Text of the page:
Ayodhya case sent to 3 mediators including Sri Sri Ravi Shankar, get 4 weeks
The Supreme Court appointed a panel for mediation in the Ayodhya case. The panel has to submit its report in four weeks.Updated: Mar 08, 2019 12:27 IST
The Supreme Court on Friday ordered mediation in the Ayodhya title suit. A five-judge Constitution bench headed by Chief Justice of India (CJI) Ranjan Gogoi passed the order to this effect.
Mediation will start within a week at Faizabad and state of UP has to make arrangements, the Supreme Court ruled. Mediation panel has to give its report within four weeks.
The mediation will be done by a three-member panel, which the Supreme Court said, will be at liberty to induct more mediators or seek legal assistance. Justice FM Khalifulah, the retired Supreme Court judge is the chairman of the panel.
Art of Living head Sri Sri Ravi Shankar and senior advocate Sriram Panchu are the other mediators on the panel. Panchu is a trained mediator.
The top court directed both parties to maintain utmost confidentiality during the process of mediation, which will be held in-camera. There ought not to be any reporting in print or electronic of the mediation process, the court said.
The mediation panel will revert to the Supreme Court registry if there are any hurdles in the process of mediation, the five-judge bench ruled. The other judges on the bench are justices SA Bobde, DY Chandrachud, Ashok Bhushan and SA Nazeer.
The Supreme Court on Wednesday reserved its order after hearing both sides on the proposal to try out mediation as an alternative to litigation to settle the decades-old dispute.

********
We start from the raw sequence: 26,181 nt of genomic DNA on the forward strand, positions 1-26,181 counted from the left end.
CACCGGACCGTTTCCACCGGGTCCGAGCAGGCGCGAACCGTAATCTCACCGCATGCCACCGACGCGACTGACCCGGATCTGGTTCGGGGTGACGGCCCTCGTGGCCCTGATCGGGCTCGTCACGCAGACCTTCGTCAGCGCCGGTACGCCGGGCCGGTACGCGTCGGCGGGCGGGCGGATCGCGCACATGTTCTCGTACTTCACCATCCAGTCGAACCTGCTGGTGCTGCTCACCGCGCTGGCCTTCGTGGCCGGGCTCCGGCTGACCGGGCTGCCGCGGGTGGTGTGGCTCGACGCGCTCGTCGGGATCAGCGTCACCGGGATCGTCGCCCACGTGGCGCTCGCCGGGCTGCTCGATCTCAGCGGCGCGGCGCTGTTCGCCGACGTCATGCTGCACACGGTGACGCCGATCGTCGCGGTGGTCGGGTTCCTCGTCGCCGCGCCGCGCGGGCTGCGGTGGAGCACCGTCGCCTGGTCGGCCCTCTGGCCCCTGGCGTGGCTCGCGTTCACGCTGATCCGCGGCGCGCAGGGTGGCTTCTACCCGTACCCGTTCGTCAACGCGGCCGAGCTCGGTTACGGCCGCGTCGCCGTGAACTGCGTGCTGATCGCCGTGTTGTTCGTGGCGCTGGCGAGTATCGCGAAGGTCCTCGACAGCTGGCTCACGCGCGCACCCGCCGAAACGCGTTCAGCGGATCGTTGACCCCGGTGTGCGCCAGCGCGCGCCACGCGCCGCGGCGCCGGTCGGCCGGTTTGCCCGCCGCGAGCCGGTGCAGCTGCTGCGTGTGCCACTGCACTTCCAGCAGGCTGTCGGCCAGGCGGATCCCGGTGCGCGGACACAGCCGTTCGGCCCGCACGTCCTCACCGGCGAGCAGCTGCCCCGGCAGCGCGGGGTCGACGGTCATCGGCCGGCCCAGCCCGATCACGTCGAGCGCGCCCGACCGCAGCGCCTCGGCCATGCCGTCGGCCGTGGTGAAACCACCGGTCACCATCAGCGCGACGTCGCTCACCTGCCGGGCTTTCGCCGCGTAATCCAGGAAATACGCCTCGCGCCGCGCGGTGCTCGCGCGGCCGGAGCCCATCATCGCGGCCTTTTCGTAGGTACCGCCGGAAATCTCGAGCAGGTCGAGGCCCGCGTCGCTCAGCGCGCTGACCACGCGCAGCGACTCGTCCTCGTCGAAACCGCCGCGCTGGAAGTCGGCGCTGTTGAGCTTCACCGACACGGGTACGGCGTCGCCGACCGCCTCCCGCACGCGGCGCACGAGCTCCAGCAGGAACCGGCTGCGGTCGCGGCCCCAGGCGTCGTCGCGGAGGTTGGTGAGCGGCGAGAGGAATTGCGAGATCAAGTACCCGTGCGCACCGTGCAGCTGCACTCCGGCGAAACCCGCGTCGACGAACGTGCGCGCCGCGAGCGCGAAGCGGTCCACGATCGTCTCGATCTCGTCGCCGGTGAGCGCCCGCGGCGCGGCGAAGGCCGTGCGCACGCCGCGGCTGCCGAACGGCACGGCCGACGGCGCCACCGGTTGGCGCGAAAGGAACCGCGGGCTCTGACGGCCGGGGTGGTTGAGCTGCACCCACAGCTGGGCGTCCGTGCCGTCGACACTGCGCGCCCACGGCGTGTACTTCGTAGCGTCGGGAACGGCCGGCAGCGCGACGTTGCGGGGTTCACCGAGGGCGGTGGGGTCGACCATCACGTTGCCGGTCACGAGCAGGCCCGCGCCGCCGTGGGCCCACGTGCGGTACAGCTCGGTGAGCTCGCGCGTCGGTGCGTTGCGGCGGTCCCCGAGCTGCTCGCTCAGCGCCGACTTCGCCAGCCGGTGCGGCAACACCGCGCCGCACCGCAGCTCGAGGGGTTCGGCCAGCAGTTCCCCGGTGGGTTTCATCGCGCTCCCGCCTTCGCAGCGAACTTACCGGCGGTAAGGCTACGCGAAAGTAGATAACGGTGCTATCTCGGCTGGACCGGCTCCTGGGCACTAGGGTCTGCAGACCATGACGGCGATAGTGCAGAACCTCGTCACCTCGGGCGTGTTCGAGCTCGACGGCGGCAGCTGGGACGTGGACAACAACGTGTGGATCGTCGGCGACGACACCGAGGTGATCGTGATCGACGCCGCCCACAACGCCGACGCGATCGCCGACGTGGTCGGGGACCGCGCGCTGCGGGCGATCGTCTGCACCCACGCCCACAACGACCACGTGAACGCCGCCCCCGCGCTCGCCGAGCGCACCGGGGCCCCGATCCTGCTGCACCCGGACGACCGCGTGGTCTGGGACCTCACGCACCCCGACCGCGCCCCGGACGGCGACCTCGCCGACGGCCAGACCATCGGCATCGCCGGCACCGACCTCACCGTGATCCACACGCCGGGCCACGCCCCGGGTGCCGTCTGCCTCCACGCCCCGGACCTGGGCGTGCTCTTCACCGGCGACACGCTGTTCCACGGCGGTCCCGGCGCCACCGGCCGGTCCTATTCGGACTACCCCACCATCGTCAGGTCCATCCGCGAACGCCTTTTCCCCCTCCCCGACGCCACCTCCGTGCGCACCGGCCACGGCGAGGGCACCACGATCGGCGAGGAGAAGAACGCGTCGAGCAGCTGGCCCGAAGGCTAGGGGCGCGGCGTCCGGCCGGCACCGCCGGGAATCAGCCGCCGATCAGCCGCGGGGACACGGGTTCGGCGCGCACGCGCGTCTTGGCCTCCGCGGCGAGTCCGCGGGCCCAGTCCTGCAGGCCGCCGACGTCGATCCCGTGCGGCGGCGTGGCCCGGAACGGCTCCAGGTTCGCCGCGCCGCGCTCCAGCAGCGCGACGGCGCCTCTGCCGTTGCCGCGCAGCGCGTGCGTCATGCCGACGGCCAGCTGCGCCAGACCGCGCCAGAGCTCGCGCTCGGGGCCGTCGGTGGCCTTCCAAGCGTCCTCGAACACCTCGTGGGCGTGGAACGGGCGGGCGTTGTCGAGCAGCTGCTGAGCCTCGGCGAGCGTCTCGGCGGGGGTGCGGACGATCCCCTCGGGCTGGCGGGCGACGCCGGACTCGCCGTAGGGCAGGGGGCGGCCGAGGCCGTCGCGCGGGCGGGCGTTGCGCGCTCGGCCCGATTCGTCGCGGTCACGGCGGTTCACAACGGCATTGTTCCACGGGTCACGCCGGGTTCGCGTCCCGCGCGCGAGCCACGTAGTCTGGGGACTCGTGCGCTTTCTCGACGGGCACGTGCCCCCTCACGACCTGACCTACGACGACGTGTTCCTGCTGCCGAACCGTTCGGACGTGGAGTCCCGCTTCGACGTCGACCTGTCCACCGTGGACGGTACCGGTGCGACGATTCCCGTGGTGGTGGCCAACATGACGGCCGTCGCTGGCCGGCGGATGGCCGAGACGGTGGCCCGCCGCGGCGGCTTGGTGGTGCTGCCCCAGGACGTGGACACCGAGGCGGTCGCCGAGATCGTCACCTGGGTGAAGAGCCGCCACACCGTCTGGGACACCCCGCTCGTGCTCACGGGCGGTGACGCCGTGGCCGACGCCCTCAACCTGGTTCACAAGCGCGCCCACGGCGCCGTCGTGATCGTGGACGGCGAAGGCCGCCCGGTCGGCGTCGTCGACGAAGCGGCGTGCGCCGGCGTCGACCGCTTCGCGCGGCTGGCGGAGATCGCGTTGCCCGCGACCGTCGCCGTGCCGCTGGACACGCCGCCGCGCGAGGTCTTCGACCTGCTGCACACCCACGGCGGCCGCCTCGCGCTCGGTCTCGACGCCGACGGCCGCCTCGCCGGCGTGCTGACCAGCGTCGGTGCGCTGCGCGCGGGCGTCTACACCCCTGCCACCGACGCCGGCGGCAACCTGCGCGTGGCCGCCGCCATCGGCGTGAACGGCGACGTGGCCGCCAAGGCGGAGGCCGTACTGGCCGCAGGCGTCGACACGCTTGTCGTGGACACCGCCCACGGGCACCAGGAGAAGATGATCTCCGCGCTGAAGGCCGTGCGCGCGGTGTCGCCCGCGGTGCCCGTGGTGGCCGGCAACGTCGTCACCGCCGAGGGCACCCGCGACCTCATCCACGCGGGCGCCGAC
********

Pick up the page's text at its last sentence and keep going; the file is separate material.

The suggestion was opposed by the Uttar Pradesh government and the Hindu parties, except the Nirmohi Akhara, a religious denomination that is one of the main parties to the civil suit, but was welcomed by the Muslim side.
The court is hearing petitions challenging a 2010 Allahabad high court order that trifurcated the 2.77-acre-site between the Nirmohi Akhara, the Sunni Central Waqf Board, and Ram Lalla (the child deity).
The court is also considering a petition by the Centre, which wants to release 67.7 acres of land acquired in 1993 around the site — except for .303 acres on which the actual disputed structure stood — to its original owners.
The court mentioned mediation as a possibility to resolve the contentious dispute in a hearing on February 26. The judges suggested an amicable resolution while telling the parties that they were seriously “giving a chance for mediation” in an attempt to “heal relationships”.
The verdict may assume political signifiance because it comes just weeks ahead of the general elections this summer. With the dispute having been referred to mediation, the outcome is likely be known only after the polls.
Many of the Hindu parties opposed mediation saying it would only delay the case, and that previous attempts to mediate the dispute had failed.
In its last hearing on Wednesday, the judges urged lawyers on both sides to exercise restraint and not argue on history.
“Don’t tell us history. We have also read history. Do not tell us what we already know. We have no control over what happened in the past...we have no control over the past. We can only undo the present, which is the dispute before us,” Justice Bodbe said.
Justice Chandrachud, however, aired his doubts over the binding nature of mediation and whether it would work in a dispute that has taken the nature of a representative suit.
“It’s no longer a dispute between just two parties but a wider dispute between two communities. Even if we go through mediation how would it be binding on all?” he asked.